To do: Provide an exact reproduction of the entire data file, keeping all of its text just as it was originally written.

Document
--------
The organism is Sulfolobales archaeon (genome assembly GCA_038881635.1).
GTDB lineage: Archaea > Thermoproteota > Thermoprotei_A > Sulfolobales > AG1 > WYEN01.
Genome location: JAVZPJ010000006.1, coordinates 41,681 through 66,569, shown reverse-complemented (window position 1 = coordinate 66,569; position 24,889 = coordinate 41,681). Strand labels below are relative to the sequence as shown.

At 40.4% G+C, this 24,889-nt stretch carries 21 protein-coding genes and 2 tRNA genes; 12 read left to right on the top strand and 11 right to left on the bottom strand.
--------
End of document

The organism is Sulfolobales archaeon (genome assembly GCA_038881635.1).
GTDB lineage: Archaea > Thermoproteota > Thermoprotei_A > Sulfolobales > AG1 > WYEN01.
Genome location: JAVZPJ010000006.1, coordinates 41,681 through 66,569, shown reverse-complemented (window position 1 = coordinate 66,569; position 24,889 = coordinate 41,681). Strand labels below are relative to the sequence as shown.

At 40.4% G+C, this 24,889-nt stretch carries 21 protein-coding genes and 2 tRNA genes; 12 read left to right on the top strand and 11 right to left on the bottom strand.